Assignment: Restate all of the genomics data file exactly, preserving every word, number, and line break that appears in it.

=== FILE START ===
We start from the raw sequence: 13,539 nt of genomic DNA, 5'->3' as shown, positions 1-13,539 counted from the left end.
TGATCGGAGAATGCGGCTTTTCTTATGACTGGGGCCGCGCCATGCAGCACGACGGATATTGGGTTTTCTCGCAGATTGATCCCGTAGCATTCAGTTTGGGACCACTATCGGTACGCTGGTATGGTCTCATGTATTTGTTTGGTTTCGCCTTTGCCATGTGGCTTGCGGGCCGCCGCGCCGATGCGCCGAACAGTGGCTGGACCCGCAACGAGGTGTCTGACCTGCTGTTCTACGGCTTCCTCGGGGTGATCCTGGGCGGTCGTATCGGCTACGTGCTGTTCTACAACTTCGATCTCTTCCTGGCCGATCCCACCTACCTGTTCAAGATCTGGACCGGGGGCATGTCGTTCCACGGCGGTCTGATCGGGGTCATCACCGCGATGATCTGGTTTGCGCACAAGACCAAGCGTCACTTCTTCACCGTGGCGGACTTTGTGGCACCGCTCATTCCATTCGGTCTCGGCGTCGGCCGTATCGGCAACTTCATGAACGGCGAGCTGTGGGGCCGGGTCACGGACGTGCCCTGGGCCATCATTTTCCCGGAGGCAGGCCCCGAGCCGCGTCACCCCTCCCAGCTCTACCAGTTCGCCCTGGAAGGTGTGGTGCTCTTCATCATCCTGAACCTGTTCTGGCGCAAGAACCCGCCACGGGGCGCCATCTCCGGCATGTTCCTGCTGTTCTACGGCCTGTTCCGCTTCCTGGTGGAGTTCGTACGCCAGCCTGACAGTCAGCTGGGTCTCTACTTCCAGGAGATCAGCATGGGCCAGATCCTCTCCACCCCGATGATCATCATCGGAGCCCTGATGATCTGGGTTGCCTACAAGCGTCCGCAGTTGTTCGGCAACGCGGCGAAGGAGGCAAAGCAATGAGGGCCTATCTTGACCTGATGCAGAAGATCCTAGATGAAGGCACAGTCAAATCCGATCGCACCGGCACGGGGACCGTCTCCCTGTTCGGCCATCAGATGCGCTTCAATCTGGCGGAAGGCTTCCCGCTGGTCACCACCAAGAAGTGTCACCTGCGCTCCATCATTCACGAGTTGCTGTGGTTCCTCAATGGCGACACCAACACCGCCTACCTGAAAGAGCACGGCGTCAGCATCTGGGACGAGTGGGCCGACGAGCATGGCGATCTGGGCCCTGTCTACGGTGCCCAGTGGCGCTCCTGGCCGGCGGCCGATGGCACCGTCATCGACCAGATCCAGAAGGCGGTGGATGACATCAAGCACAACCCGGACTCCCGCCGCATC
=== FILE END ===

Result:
We start from the raw sequence: 13,539 nt of genomic DNA, 5'->3' as shown, positions 1-13,539 counted from the left end.
TGATCGGAGAATGCGGCTTTTCTTATGACTGGGGCCGCGCCATGCAGCACGACGGATATTGGGTTTTCTCGCAGATTGATCCCGTAGCATTCAGTTTGGGACCACTATCGGTACGCTGGTATGGTCTCATGTATTTGTTTGGTTTCGCCTTTGCCATGTGGCTTGCGGGCCGCCGCGCCGATGCGCCGAACAGTGGCTGGACCCGCAACGAGGTGTCTGACCTGCTGTTCTACGGCTTCCTCGGGGTGATCCTGGGCGGTCGTATCGGCTACGTGCTGTTCTACAACTTCGATCTCTTCCTGGCCGATCCCACCTACCTGTTCAAGATCTGGACCGGGGGCATGTCGTTCCACGGCGGTCTGATCGGGGTCATCACCGCGATGATCTGGTTTGCGCACAAGACCAAGCGTCACTTCTTCACCGTGGCGGACTTTGTGGCACCGCTCATTCCATTCGGTCTCGGCGTCGGCCGTATCGGCAACTTCATGAACGGCGAGCTGTGGGGCCGGGTCACGGACGTGCCCTGGGCCATCATTTTCCCGGAGGCAGGCCCCGAGCCGCGTCACCCCTCCCAGCTCTACCAGTTCGCCCTGGAAGGTGTGGTGCTCTTCATCATCCTGAACCTGTTCTGGCGCAAGAACCCGCCACGGGGCGCCATCTCCGGCATGTTCCTGCTGTTCTACGGCCTGTTCCGCTTCCTGGTGGAGTTCGTACGCCAGCCTGACAGTCAGCTGGGTCTCTACTTCCAGGAGATCAGCATGGGCCAGATCCTCTCCACCCCGATGATCATCATCGGAGCCCTGATGATCTGGGTTGCCTACAAGCGTCCGCAGTTGTTCGGCAACGCGGCGAAGGAGGCAAAGCAATGAGGGCCTATCTTGACCTGATGCAGAAGATCCTAGATGAAGGCACAGTCAAATCCGATCGCACCGGCACGGGGACCGTCTCCCTGTTCGGCCATCAGATGCGCTTCAATCTGGCGGAAGGCTTCCCGCTGGTCACCACCAAGAAGTGTCACCTGCGCTCCATCATTCACGAGTTGCTGTGGTTCCTCAATGGCGACACCAACACCGCCTACCTGAAAGAGCACGGCGTCAGCATCTGGGACGAGTGGGCCGACGAGCATGGCGATCTGGGCCCTGTCTACGGTGCCCAGTGGCGCTCCTGGCCGGCGGCCGATGGCACCGTCATCGACCAGATCCAGAAGGCGGTGGATGACATCAAGCACAACCCGGACTCCCGCCGCATC